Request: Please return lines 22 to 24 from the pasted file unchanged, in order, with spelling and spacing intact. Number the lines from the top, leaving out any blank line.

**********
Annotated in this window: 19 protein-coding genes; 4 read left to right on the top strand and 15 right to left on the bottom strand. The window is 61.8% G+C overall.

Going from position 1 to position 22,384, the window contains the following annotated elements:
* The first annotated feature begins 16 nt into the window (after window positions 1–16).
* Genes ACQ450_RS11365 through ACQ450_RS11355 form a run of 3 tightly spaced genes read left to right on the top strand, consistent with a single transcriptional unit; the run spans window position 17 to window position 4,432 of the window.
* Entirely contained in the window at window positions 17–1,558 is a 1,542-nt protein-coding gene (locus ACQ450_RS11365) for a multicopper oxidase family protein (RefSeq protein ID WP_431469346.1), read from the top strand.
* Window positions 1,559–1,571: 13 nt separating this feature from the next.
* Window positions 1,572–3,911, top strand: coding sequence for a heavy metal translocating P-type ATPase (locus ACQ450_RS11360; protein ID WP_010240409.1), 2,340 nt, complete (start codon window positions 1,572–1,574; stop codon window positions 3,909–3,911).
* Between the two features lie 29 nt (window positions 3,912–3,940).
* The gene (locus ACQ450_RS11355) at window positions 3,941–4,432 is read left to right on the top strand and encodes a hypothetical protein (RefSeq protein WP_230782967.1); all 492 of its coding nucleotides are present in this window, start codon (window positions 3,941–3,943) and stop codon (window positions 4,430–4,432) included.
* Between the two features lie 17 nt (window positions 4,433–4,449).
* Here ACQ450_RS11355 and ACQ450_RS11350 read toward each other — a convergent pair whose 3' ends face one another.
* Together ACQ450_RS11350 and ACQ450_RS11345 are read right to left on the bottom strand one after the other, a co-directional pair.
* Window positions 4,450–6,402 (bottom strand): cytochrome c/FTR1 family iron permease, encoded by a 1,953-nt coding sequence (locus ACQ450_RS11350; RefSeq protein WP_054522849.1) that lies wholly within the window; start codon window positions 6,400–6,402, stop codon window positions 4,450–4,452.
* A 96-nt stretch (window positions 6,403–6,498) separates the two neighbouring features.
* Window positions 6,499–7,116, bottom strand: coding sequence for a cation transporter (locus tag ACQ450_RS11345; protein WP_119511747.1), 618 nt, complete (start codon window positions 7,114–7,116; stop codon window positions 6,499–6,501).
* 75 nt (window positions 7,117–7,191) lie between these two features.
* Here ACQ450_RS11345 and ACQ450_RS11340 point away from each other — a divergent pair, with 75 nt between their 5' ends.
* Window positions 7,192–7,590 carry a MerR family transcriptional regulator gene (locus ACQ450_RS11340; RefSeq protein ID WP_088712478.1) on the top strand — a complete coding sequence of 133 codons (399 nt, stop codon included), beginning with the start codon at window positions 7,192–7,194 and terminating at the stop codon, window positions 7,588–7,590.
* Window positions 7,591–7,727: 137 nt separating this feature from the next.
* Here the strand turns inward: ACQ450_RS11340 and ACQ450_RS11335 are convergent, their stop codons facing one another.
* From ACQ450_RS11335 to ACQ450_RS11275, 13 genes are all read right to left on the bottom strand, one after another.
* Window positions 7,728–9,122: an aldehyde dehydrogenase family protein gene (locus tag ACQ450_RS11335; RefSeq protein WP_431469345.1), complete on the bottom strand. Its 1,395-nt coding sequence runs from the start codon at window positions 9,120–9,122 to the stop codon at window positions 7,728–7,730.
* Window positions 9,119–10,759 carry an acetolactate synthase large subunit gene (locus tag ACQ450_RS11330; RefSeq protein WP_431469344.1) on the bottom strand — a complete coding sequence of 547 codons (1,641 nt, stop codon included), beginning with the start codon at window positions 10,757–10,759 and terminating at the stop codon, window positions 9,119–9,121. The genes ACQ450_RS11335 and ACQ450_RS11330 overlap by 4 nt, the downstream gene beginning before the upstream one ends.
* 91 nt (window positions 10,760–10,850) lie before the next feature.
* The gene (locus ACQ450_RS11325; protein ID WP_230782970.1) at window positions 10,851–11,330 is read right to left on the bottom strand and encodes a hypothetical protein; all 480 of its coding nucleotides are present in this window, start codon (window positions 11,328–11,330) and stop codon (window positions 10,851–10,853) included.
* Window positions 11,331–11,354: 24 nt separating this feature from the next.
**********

* Window positions 7,728–9,122: an aldehyde dehydrogenase family protein gene (locus tag ACQ450_RS11335; RefSeq protein WP_431469345.1), complete on the bottom strand. Its 1,395-nt coding sequence runs from the start codon at window positions 9,120–9,122 to the stop codon at window positions 7,728–7,730.
* Window positions 9,119–10,759 carry an acetolactate synthase large subunit gene (locus tag ACQ450_RS11330; RefSeq protein WP_431469344.1) on the bottom strand — a complete coding sequence of 547 codons (1,641 nt, stop codon included), beginning with the start codon at window positions 10,757–10,759 and terminating at the stop codon, window positions 9,119–9,121. The genes ACQ450_RS11335 and ACQ450_RS11330 overlap by 4 nt, the downstream gene beginning before the upstream one ends.
* 91 nt (window positions 10,760–10,850) lie before the next feature.